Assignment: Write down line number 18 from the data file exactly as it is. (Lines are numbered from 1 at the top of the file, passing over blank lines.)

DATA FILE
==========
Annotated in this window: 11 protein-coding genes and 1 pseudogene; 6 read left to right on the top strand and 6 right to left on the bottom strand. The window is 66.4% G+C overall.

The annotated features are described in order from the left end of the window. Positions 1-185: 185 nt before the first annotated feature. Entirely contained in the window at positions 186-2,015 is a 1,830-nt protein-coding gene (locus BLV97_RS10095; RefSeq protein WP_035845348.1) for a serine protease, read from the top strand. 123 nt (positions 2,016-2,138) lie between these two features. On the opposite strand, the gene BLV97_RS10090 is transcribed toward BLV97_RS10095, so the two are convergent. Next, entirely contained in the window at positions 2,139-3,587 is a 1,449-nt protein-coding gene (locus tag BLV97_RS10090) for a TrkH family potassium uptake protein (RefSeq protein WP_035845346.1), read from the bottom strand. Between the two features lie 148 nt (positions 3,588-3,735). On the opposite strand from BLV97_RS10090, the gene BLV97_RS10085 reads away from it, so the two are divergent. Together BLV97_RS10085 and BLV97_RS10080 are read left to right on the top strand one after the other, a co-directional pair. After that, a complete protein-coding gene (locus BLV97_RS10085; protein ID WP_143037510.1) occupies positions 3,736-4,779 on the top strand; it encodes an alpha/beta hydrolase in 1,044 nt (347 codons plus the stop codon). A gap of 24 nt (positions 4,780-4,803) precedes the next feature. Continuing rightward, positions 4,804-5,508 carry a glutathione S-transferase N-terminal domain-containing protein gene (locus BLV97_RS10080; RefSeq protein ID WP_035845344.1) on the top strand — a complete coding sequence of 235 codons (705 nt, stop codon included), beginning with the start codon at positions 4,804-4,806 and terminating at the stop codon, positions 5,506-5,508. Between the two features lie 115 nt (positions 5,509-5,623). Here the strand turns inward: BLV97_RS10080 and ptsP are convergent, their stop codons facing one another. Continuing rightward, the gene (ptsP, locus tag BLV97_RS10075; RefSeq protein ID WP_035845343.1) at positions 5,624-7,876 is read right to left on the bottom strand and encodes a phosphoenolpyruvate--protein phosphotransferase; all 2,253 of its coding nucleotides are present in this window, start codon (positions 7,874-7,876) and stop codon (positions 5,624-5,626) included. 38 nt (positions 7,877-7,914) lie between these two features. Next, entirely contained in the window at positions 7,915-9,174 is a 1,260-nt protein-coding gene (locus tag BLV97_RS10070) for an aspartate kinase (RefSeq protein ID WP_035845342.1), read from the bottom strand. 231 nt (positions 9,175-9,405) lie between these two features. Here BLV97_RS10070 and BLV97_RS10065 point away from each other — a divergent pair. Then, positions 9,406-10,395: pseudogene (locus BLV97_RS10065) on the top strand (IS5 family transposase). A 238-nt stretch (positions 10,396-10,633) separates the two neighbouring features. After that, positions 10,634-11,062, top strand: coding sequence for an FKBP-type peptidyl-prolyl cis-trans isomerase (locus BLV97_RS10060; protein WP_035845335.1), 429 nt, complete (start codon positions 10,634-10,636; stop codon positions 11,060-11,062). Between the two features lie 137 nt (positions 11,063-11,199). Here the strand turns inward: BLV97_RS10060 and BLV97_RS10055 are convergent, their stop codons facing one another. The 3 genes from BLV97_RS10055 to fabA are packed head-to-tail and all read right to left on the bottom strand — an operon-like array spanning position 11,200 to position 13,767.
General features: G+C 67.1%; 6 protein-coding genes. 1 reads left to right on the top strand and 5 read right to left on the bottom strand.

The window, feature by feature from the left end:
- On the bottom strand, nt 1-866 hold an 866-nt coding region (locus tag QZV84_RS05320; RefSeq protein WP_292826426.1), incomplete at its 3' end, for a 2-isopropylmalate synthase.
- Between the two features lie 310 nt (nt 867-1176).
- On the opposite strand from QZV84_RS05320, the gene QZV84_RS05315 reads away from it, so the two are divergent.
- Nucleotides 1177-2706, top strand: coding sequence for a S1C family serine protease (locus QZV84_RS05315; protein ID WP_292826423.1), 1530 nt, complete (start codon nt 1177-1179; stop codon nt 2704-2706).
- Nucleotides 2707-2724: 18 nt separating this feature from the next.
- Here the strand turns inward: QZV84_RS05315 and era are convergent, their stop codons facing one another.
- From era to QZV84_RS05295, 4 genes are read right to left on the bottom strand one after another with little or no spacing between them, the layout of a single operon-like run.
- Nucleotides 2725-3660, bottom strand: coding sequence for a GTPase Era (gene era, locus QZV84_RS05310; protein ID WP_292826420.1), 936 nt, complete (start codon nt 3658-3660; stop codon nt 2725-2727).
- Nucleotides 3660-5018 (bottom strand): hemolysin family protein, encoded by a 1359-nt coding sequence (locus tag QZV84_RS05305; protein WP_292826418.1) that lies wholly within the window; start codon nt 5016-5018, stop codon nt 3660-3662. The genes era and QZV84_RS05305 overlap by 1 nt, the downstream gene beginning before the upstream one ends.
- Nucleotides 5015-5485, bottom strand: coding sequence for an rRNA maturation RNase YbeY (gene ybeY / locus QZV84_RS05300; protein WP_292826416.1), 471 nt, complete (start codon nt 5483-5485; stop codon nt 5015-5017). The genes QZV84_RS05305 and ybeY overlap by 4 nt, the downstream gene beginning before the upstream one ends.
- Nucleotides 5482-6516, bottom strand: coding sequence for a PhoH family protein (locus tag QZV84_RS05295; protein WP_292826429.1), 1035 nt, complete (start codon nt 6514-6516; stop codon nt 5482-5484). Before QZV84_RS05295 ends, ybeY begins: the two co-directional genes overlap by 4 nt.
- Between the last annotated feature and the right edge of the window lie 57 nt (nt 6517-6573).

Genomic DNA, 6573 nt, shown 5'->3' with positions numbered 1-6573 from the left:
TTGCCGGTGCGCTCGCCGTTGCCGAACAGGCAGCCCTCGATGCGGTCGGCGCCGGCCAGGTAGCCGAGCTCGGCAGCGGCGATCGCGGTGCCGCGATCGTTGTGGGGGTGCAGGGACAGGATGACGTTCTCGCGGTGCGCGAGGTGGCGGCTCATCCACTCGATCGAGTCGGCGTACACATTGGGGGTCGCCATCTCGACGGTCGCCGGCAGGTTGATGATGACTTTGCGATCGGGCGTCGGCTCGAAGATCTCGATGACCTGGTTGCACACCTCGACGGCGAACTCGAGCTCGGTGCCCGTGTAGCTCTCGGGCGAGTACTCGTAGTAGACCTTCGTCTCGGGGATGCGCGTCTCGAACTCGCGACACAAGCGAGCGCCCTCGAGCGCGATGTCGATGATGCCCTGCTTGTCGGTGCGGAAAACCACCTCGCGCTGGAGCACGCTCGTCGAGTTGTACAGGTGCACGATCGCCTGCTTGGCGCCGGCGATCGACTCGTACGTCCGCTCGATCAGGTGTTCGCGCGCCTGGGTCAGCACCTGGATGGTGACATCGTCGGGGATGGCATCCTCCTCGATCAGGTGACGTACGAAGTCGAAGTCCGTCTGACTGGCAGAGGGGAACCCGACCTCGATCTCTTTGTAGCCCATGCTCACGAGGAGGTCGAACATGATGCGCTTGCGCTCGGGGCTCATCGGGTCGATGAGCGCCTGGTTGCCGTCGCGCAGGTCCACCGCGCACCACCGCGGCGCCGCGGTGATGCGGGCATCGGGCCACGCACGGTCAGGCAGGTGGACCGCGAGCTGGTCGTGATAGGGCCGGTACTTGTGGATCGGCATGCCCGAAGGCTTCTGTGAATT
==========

TTGCCGGTGCGCTCGCCGTTGCCGAACAGGCAGCCCTCGATGCGGTCGGCGCCGGCCAGGTAGCCGAGCTCGGCAGCGGCGATCGCGGTGCCGCGATCGTTGTGGGGGTGCAGGGACAGGATGACGTTCTCGCGGTGCGCGAGGTGGCGGCTCATCCACTCGATCGAGTCGGCGTACACATTGGGGGTCGCCATCTCGACGGTCGCCGGCAGGTTGATGATGACTTTGCGATCGGGCGTCGGCTCGAAGATCTCGATGACCTGGTTGCACACCTCGACGGCGAACTCGAGCTCGGTGCCCGTGTAGCTCTCGGGCGAGTACTCGTAGTAGACCTTCGTCTCGGGGATGCGCGTCTCGAACTCGCGACACAAGCGAGCGCCCTCGAGCGCGATGTCGATGATGCCCTGCTTGTCGGTGCGGAAAACCACCTCGCGCTGGAGCACGCTCGTCGAGTTGTACAGGTGCACGATCGCCTGCTTGGCGCCGGCGATCGACTCGTACGTCCGCTCGATCAGGTGTTCGCGCGCCTGGGTCAGCACCTGGATGGTGACATCGTCGGGGATGGCATCCTCCTCGATCAGGTGACGTACGAAGTCGAAGTCCGTCTGACTGGCAGAGGGGAACCCGACCTCGATCTCTTTGTAGCCCATGCTCACGAGGAGGTCGAACATGATGCGCTTGCGCTCGGGGCTCATCGGGTCGATGAGCGCCTGGTTGCCGTCGCGCAGGTCCACCGCGCACCACCGCGGCGCCGCGGTGATGCGGGCATCGGGCCACGCACGGTCAGGCAGGTGGACCGCGAGCTGGTCGTGATAGGGCCGGTACTTGTGGATCGGCATGCCCGAAGGCTTCTGTGAATT